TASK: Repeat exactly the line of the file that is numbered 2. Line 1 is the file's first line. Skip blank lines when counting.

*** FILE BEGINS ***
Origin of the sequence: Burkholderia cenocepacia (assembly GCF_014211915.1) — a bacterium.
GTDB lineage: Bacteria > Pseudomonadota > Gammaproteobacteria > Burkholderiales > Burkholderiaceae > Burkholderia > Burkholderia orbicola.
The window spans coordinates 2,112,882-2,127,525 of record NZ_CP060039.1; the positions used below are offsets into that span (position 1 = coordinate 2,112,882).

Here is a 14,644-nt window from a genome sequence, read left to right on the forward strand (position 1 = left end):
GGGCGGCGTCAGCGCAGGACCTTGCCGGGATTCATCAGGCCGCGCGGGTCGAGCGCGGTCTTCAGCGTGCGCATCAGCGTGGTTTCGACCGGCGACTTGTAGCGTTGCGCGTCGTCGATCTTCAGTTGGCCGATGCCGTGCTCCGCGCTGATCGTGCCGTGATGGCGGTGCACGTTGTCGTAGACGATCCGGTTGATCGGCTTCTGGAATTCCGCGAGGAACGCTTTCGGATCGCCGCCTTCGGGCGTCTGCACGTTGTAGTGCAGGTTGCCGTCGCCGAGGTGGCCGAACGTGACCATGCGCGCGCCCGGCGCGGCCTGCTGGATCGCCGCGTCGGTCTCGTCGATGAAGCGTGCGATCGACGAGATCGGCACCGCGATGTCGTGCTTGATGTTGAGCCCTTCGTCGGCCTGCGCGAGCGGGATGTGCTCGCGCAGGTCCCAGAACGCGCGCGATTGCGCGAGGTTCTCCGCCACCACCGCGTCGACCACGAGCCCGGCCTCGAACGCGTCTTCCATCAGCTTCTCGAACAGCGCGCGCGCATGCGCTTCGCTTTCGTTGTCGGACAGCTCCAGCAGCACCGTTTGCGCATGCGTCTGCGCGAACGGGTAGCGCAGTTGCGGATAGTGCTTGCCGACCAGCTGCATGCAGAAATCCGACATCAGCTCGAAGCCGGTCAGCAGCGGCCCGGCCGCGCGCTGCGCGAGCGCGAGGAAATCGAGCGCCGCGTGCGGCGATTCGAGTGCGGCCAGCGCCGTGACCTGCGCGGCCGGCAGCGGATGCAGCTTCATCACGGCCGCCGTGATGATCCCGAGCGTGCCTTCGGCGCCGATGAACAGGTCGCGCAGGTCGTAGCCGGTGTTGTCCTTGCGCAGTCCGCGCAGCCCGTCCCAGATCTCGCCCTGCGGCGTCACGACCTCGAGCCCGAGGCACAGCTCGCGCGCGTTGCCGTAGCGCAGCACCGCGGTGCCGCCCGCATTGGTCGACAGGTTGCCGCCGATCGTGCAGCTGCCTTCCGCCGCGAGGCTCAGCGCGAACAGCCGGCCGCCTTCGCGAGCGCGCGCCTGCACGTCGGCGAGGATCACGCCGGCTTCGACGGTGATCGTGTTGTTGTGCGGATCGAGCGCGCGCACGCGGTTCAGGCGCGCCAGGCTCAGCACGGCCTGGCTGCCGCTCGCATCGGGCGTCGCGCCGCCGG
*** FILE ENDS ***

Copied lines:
GTDB lineage: Bacteria > Pseudomonadota > Gammaproteobacteria > Burkholderiales > Burkholderiaceae > Burkholderia > Burkholderia orbicola.